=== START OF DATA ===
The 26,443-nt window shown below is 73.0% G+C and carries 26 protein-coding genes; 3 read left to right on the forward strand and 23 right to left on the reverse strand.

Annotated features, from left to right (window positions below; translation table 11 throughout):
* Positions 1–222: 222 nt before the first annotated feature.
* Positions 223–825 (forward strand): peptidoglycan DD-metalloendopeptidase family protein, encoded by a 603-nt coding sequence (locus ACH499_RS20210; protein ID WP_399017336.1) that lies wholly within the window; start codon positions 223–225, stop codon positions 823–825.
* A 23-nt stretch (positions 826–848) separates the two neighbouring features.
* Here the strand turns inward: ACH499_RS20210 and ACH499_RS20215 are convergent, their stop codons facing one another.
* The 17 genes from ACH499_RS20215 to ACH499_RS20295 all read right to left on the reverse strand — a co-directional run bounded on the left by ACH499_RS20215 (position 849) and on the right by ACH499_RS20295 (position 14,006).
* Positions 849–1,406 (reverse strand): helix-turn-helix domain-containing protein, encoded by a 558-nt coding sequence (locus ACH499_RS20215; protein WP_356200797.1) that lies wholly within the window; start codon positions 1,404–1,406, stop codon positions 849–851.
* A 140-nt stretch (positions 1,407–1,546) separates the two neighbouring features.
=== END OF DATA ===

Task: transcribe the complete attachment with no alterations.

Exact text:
The 26,443-nt window shown below is 73.0% G+C and carries 26 protein-coding genes; 3 read left to right on the forward strand and 23 right to left on the reverse strand.

Annotated features, from left to right (window positions below; translation table 11 throughout):
* Positions 1–222: 222 nt before the first annotated feature.
* Positions 223–825 (forward strand): peptidoglycan DD-metalloendopeptidase family protein, encoded by a 603-nt coding sequence (locus ACH499_RS20210; protein ID WP_399017336.1) that lies wholly within the window; start codon positions 223–225, stop codon positions 823–825.
* A 23-nt stretch (positions 826–848) separates the two neighbouring features.
* Here the strand turns inward: ACH499_RS20210 and ACH499_RS20215 are convergent, their stop codons facing one another.
* The 17 genes from ACH499_RS20215 to ACH499_RS20295 all read right to left on the reverse strand — a co-directional run bounded on the left by ACH499_RS20215 (position 849) and on the right by ACH499_RS20295 (position 14,006).
* Positions 849–1,406 (reverse strand): helix-turn-helix domain-containing protein, encoded by a 558-nt coding sequence (locus ACH499_RS20215; protein WP_356200797.1) that lies wholly within the window; start codon positions 1,404–1,406, stop codon positions 849–851.
* A 140-nt stretch (positions 1,407–1,546) separates the two neighbouring features.